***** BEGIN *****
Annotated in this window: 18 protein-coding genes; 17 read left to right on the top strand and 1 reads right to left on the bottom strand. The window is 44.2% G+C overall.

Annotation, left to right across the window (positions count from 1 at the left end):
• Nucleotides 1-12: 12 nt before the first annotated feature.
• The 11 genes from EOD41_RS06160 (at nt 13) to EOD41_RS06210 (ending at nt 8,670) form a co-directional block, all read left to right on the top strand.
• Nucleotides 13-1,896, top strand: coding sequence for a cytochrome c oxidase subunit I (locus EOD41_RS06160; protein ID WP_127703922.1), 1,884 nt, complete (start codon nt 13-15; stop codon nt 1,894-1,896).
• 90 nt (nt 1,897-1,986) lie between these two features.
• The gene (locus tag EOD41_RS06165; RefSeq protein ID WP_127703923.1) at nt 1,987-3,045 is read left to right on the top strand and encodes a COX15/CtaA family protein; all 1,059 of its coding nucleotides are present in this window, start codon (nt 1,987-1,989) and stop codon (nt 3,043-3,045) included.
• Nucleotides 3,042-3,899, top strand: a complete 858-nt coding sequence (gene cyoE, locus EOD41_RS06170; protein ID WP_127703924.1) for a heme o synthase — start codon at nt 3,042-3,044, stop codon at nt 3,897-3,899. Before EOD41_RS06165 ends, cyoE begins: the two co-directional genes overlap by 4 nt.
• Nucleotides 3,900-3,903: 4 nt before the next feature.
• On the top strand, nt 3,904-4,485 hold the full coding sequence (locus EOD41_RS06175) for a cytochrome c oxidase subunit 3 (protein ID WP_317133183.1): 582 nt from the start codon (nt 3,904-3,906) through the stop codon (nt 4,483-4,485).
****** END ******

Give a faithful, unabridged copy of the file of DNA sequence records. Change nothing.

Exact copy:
Annotated in this window: 18 protein-coding genes; 17 read left to right on the top strand and 1 reads right to left on the bottom strand. The window is 44.2% G+C overall.

Annotation, left to right across the window (positions count from 1 at the left end):
• Nucleotides 1-12: 12 nt before the first annotated feature.
• The 11 genes from EOD41_RS06160 (at nt 13) to EOD41_RS06210 (ending at nt 8,670) form a co-directional block, all read left to right on the top strand.
• Nucleotides 13-1,896, top strand: coding sequence for a cytochrome c oxidase subunit I (locus EOD41_RS06160; protein ID WP_127703922.1), 1,884 nt, complete (start codon nt 13-15; stop codon nt 1,894-1,896).
• 90 nt (nt 1,897-1,986) lie between these two features.
• The gene (locus tag EOD41_RS06165; RefSeq protein ID WP_127703923.1) at nt 1,987-3,045 is read left to right on the top strand and encodes a COX15/CtaA family protein; all 1,059 of its coding nucleotides are present in this window, start codon (nt 1,987-1,989) and stop codon (nt 3,043-3,045) included.
• Nucleotides 3,042-3,899, top strand: a complete 858-nt coding sequence (gene cyoE, locus EOD41_RS06170; protein ID WP_127703924.1) for a heme o synthase — start codon at nt 3,042-3,044, stop codon at nt 3,897-3,899. Before EOD41_RS06165 ends, cyoE begins: the two co-directional genes overlap by 4 nt.
• Nucleotides 3,900-3,903: 4 nt before the next feature.
• On the top strand, nt 3,904-4,485 hold the full coding sequence (locus EOD41_RS06175) for a cytochrome c oxidase subunit 3 (protein ID WP_317133183.1): 582 nt from the start codon (nt 3,904-3,906) through the stop codon (nt 4,483-4,485).